U.S. Navy Task Force Fights Back Against Cyber Intrusions
Fire-control systems that track targets and launch missiles, manned-unmanned teaming between fighter-jets and drones, algorithms for F-35 “sensor fusion” or mini-swarms of integrated drones designed to overwhelm enemy air defenses - are all examples or larger weapons systems and platforms increasingly reliant upon computer systems.
Rapidly evolving cyber technology continues to expand well beyond computer networks, data systems and other IT military tasks to further integrate with weapons, ships, submarines and aircraft, among other things. Furthermore, ISR networks and weapons are improving their “networked” connectivity with faster digital processors able to shorten sensor-shooter targeting loops and improve electromagnetic warfare signals.
“Everything we do tends to involve a computer in some way,” Navy Cyber Security Division Director Troy M. Johnson said in a special exclusive interview.
While these developments might, quite naturally, seem somewhat self-evident, increased cyber reliance and connectivity has presented the US military with both significant advantages and some added vulnerabilities.
As a result, the Navy is now aggressively working to implement or “bake-in” various advances and discoveries made by its Task Force Cyber Awakening – a special unit configured to address the massive extent to which networks and weapons systems are increasingly computer reliant, and therefore potentially more vulnerable.
Some of the Task Force’s key advances come in an area known as “cyber hygiene,” a process which includes strengthening passwords and other online measures to limit access to the right people.
Other key details of this process include establishing multiple factors of authentication such as key access codes and techniques referred to as “locking down systems.”
(This first appeared in Scout Warrior here.)
“Once you have locked your system down, you know what normal looks like so you have an increased ability to detect anything anomalous,” Johnson said.
Controlling the number of specific people who have “administrator” privileges can also increase security and sustain a larger number of “users” to a site with a much lower degree of access and control, he added.
Managing the number of functions needed to finish a particular task is an essential element of “cyber hygiene.” This technique is grounded in a need to restrict the number of processes or services designed to run on a given system or “box” as it is called.
The Task Force, called TFCA, finished its principle work in August of 2015. Since then, Navy engineers, software developers and computer experts have been collaborating on ways to best integrate a series of new cyber-hardening procedures.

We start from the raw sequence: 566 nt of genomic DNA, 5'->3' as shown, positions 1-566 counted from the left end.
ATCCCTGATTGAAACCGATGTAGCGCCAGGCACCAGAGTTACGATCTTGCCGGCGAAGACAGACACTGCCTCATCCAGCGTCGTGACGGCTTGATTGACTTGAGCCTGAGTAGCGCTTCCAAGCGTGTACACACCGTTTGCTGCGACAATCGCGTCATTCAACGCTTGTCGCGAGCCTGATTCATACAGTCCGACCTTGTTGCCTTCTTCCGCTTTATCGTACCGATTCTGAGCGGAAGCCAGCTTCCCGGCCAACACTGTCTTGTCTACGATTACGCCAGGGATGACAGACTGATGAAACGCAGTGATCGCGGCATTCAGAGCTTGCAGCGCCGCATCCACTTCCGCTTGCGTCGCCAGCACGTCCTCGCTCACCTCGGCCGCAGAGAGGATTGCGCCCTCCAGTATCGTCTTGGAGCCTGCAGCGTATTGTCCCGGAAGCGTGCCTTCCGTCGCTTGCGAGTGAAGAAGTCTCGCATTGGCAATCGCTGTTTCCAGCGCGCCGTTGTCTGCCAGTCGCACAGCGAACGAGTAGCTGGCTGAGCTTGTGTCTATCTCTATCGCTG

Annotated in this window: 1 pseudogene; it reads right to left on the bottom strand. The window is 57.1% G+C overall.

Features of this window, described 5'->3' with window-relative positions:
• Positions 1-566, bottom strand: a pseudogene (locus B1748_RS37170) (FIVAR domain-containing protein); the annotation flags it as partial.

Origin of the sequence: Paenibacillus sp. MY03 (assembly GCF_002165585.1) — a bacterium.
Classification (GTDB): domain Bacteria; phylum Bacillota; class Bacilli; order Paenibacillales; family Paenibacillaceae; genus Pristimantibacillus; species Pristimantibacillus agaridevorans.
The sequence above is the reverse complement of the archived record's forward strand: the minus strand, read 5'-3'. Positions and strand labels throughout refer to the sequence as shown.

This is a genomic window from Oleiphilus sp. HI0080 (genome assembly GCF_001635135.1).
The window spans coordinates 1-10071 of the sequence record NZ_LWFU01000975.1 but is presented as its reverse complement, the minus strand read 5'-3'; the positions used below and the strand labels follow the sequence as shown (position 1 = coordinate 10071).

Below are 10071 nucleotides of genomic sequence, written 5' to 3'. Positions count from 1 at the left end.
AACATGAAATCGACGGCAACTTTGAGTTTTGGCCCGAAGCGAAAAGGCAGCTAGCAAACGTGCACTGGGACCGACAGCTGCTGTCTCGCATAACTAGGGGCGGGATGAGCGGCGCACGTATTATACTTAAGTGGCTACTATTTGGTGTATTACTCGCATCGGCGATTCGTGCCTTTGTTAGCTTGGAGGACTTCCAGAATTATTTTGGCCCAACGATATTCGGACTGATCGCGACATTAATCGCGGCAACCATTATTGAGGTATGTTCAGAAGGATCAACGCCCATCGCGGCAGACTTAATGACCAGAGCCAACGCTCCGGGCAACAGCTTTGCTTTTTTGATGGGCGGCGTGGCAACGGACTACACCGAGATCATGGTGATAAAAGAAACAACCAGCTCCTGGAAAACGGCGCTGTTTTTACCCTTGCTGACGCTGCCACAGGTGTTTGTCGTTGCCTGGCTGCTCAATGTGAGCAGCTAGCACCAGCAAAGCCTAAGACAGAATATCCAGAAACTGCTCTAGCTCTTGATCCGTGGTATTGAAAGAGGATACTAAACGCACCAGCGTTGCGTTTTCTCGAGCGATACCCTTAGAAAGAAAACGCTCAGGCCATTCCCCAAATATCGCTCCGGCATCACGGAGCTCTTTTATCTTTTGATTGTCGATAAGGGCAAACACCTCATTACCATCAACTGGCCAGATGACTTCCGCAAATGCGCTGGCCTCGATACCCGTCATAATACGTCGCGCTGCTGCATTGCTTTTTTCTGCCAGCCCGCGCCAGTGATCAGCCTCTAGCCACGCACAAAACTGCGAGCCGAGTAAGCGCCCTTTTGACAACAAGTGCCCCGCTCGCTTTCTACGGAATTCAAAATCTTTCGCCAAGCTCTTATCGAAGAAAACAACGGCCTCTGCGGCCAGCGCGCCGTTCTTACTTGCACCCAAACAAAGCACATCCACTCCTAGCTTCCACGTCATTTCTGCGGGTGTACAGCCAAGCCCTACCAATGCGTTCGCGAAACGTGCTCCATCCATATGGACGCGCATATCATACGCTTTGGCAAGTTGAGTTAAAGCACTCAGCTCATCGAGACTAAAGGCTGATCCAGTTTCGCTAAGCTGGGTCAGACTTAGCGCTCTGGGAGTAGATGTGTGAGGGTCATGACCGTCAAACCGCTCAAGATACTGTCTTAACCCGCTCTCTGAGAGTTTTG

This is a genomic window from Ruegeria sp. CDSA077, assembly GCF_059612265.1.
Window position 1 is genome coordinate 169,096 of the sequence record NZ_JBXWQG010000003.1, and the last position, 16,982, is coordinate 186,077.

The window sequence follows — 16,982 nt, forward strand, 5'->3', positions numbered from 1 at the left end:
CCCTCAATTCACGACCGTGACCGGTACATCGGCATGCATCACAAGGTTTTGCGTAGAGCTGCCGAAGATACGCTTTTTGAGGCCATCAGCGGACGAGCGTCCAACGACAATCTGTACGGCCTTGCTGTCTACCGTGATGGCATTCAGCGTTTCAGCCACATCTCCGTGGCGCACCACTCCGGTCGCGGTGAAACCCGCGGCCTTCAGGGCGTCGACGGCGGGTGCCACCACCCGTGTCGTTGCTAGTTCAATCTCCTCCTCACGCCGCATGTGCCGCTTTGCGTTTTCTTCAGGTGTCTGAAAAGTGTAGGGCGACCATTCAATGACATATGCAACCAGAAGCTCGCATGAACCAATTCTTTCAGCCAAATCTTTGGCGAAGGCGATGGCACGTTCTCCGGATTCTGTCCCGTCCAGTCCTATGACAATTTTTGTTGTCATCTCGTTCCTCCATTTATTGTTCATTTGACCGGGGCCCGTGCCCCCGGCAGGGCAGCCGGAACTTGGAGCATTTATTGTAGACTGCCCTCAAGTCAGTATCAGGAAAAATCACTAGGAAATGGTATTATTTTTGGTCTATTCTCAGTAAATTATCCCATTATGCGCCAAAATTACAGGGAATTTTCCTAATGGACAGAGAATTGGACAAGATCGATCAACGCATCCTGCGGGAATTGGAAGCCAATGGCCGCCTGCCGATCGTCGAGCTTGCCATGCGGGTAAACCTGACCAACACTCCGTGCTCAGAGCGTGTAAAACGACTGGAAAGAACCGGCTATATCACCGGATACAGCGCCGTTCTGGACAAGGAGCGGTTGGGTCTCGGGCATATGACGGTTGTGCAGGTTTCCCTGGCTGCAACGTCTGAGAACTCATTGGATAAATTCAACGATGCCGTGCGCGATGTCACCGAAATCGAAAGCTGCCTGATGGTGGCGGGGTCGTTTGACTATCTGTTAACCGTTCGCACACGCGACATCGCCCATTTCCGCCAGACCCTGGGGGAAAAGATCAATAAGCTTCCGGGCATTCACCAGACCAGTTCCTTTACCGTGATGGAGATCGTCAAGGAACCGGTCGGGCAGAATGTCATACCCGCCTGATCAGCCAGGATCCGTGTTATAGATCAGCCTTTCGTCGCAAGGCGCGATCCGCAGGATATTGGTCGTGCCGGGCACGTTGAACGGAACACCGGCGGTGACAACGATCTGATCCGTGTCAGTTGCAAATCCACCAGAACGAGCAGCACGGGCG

“We’ve needed to build the right requirements and check to make sure those requirements were being followed. The idea is to design principles that make systems more secure,” Johnson explained.
Among other things, the task force is also working to both defend against and thwart malicious cyber attacks such as “denial of service” attacks.
“If you get 1,000 machines go request a site, it might overwhelm the site. It might knock down the site or disable the server, making it so people cannot have access,” Johnson explained.
One of the many cyber defensive measure to these kinds of intended intrusion includes the use of software designed to track where the disruptive requests come from, he added.
“If it sees too many requests from the same machine or same domain, it will shut those off so they won’t overwhelm the system,” Johnson said.
Firewalls designed to limit access to sites is another effective cyber-defense tactic; they are designed to control the parts of the network that can be accessed or seen from outside sources. For example, Johnson explained that a firewall might restrict the number of machines able to access a particular area of control, such as computers engineered to dial-in remotely and control electrical power systems.
Combating computer viruses is an integral dimension to the overall approach, as well; viruses, in particular, often have an ability to spread themselves through multiple computer systems and often begin with a questionable attachment of some kind. This can infect data and then spread to other systems, Johnson explained.
While much progress is currently taking place, positioning requirements and the proper architecture for the future will likely be both necessary and challenging. TFCA works to address this by, among other things, engineering emerging systems with what’s called “open architecture.” This involves a strategy of building systems with standards, protocols and nuances such that both software and hardware platforms can rapidly adjust to new threats as they emerge. All of this falls within the broader strategic rubric of being more cyber resilient to better protect operational and developmental systems
“We’ve transitioned to a resilience approach. That is the operational part,” Johnson said.